Text: Edgar Allan Poe, “Review of New Books,” from Graham’s Magazine, December 1841, pp. 304-306


[page 304, full page:]


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[[Review of  Poetical Remains of the late Lucretia Maria Davidson]]

[page 306:]

The Seaman’s Friend; Containing a Treatise on Practical Seamanship, with Plates; A Dictionary of Sea Terms; Customs and Usages of the Merchant Service; Laws Relating to the Practical Duties of Masters and Mariners. By R. H. DANA, JR.Author of “Two Years Before the Mast.” Little and Brown: Boston. Carey and Hart: Philadelphia.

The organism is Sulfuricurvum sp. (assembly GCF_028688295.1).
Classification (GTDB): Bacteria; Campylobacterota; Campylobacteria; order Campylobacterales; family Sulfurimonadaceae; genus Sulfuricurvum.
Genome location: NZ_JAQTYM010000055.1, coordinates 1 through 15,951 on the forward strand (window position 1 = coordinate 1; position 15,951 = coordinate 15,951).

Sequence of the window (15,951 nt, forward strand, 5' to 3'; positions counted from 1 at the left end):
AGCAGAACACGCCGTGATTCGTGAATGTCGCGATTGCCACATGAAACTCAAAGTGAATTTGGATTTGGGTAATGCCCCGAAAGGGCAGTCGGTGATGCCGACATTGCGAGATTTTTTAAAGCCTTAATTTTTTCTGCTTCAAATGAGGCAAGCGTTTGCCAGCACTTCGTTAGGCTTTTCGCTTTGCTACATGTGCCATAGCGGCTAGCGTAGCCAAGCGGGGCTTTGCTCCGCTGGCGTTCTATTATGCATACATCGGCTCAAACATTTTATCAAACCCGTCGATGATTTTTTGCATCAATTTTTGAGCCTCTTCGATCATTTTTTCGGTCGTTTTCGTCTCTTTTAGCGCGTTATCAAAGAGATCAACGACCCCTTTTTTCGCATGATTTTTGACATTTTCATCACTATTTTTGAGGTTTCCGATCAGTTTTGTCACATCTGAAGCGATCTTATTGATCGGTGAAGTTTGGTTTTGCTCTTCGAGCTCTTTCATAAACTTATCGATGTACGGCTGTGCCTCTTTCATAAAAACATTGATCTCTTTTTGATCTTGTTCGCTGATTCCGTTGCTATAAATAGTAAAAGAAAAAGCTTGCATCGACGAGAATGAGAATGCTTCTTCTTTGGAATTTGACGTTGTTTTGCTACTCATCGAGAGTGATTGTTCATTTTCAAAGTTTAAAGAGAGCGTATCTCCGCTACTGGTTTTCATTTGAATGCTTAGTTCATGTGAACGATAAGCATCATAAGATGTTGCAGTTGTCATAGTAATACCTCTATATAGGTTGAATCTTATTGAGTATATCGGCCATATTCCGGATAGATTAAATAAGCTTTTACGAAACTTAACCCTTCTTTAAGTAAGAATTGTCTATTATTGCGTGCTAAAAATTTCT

The publishers of this neat little volume have very prudently stereotyped it; anticipating an extensive and continuous demand. In truth, the work belongs to the class of the obviously needful, and its circulation and appreciation are matters of certainty. Ever since men “went down to the sea in ships,” there has been a difficulty in procuring exact, compact, and universally intelligible information on the very topics which Mr. Dana now discusses. The necessary knowledge. Was to be gleaned, imperfectly and superficially, from amid a mass of technical jargon, diffused over a world of questionable authority. Books on Seamanship are extant, to be sure — works of the highest scientific merit and ability — and the writings of Captain Basil Hall give, incidentally, a vast fund of intelligence on naval subjects; but the true desideratum was a work which could only be written by an individual placed exactly in the circumstances which surrounded Mr. Dana. It is well known that he is a man of talent and well educated; that ill-health induced him to try a sea-voyage in the capacity of common sailor; and that thus he has been enabled to combine the advantages of theoretical and practical science. His “Two Years Before the Mast” was, very deservedly, one of the most popular books ever published, and proved immensely profitable — at least to his booksellers. It gave, in a rich strain of philosophical observation, all the racy spirit, as the present volume conveys all the exact letter of the sea.